Don’t Feed the Trolls: A Lesson in Dealing with Depression

I want to start this off by apologizing to Allison Raskin.

If you don’t know who she is, Allison is one half of the brilliant YouTube channel Just Between Us (with the equally awesome Gaby Dunn), co-author (with Gaby) of I Hate Everyone But You (amazing) and the forthcoming Please Send Help (forthcomingly amazing). She’s written for Elle (amazing) and produced a soap-opera radio play podcast called Gossip (which I assume is amazing but haven’t listened to because I am bad at podcasts).

Allison is great, and I follow her career pretty closely because she’s also a big inspiration for me. Not only is she overcoming all the hurdles of trying to be a woman with a career in comedy, but like me she also struggles with mental health issues (OCD, anxiety, and depression). Her struggle has been longer and harder than mine to be sure, which is why she’s so inspiring vis-à-vis my own struggle with depression. When I found out that we were on the “same” antidepressant (mine being the generic equivalent at any rate) it helped me come to terms with that fact.

So I want to apologize to her for feeding the trolls in the comments on a recent (as of October 16, 2018) JBU video and on her Instagram where she announced her more recent article for Elle. At the time, I was reacting to some assholes who came to these spaces to trot out the tired bullshit of “antidepressants are bad for you.” I usually try to avoid arguing with people on the Internet because it’s a waste of time, but knowing as I do a number of people who are on antidepressants and being one myself, I know how important this medication can be. I felt like I couldn’t stand by and just let these people say their toxic crap. But I realized after several exchanges that these people would never be convinced that they were wrong, and that all I was doing was giving them the attention that they wanted. They were trying to hijack the conversation to make it about themselves and I helped. I not only failed Allison as a fan, but I failed as a feminist, because I ended up helping these toxic men invade an otherwise wonderful space created by a woman. Something I never would have done consciously.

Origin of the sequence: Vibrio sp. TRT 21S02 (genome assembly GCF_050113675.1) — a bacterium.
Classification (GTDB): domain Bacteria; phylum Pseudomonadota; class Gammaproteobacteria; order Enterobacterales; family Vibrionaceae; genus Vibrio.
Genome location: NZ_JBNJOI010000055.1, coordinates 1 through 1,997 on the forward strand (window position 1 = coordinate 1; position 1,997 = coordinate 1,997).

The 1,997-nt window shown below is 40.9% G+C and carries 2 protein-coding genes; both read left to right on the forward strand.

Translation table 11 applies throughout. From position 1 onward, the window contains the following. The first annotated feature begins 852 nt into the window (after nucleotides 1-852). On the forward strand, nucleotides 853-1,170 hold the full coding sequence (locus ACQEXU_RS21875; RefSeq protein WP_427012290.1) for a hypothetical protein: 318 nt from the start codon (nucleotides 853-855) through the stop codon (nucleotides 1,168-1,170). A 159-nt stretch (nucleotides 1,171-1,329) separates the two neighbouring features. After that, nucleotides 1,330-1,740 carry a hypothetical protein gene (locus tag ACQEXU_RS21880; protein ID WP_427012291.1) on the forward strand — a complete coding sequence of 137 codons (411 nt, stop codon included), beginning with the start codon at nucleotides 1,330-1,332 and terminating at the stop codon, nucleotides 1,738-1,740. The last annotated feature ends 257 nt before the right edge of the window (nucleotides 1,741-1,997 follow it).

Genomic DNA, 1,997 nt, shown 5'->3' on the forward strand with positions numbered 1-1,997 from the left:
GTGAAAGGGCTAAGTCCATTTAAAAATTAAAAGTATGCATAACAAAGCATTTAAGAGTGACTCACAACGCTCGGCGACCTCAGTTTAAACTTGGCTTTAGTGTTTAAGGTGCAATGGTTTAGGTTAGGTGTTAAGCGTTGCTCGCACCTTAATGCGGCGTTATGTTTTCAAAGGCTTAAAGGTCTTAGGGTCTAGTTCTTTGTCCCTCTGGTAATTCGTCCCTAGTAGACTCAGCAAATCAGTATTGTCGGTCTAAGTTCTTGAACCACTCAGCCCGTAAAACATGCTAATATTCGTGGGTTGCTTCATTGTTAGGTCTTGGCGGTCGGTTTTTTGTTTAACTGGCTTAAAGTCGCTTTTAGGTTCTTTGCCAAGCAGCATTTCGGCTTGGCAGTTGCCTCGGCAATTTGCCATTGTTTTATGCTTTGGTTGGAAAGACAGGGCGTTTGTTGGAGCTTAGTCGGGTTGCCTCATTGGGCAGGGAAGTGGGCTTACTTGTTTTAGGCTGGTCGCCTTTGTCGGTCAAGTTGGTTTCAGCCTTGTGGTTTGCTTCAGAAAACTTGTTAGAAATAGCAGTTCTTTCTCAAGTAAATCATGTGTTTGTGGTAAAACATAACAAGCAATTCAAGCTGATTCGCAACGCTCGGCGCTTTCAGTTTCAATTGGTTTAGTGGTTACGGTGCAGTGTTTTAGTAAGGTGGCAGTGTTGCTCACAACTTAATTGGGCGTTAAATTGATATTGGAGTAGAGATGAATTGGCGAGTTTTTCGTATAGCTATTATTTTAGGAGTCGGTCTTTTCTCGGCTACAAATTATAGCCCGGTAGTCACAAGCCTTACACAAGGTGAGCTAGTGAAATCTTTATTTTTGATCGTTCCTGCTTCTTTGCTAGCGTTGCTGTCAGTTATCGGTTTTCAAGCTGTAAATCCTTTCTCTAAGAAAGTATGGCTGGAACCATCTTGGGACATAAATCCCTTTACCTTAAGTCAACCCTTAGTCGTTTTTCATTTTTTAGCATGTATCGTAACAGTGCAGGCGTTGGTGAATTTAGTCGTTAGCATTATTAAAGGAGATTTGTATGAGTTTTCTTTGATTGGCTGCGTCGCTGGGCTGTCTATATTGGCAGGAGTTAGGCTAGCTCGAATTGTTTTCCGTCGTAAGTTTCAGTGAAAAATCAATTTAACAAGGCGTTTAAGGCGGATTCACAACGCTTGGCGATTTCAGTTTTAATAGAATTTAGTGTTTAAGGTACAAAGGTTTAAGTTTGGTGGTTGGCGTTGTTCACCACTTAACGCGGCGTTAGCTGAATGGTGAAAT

When I say that I would never do that consciously, I don’t mean that I subconsciously want to erase women’s spaces or drown out their voices. No, I mean that what made me react to those comments was my own battle with depression. Depression manifests a lot of different symptoms for different people, and the primary symptom for me is anger. It’s not fun. Before the combination of therapy and medication, I would get really angry, really often, about a lot of things. Many of them stupid. While I don’t think it stupid to be angry at people in the world telling those of us who need antidepressants that we’re weak drug addicts, trying to argue with them on the Internet doesn’t do any good. One of the big things I had to learn was to let stuff like that go, because getting so angry that I gave myself a headache or can’t get anything done or scream my voice raw wasn’t helping me, quite literally, and it wasn’t making the world any better. And trust me, there are a lot of things that I care about, really truly and deeply important things (women’s rights, racial equality, worker’s rights, education, the environment, etc. etc.) that one can justifiably be angry about. But there have to be constructive ways to deal with that anger, otherwise it just makes my depression worse. I get into a rage/shame spiral and lord does that not ever end well. I’m much better at navigating these issues now because I’m treating my mental illness.

So not feeding the trolls is a great metaphor for not arguing with attention seeking jackasses on the Internet, but it’s also a good metaphor for dealing with depression (or so I’ve found). It was Brian Patterson of d20Monkey, another brilliant creator who struggles with depression, who once said that depression doesn’t want you to get better. It doesn’t. Depression is not the natural state for your brain, it’s your brain having acclimated to your chemistry being off, having achieved a “new normal” that is neither normal nor good. That makes it hard to fight, because your brain thinks you’re trying to change it when you’re really trying to heal it. What Brian meant is that depression tricks you into doing the things that make your depression worse. In my case, it tricks me into acting rashly concerning the things I’m mad about, because then I will get madder and my brain will get whatever anger chemicals it thinks it needs and I’ll feel like shit. So when I fed the Internet trolls on YouTube and Instagram, I was also feeding the depression trolls in my own brain. And neither of those actions helped anyone but the trolls.

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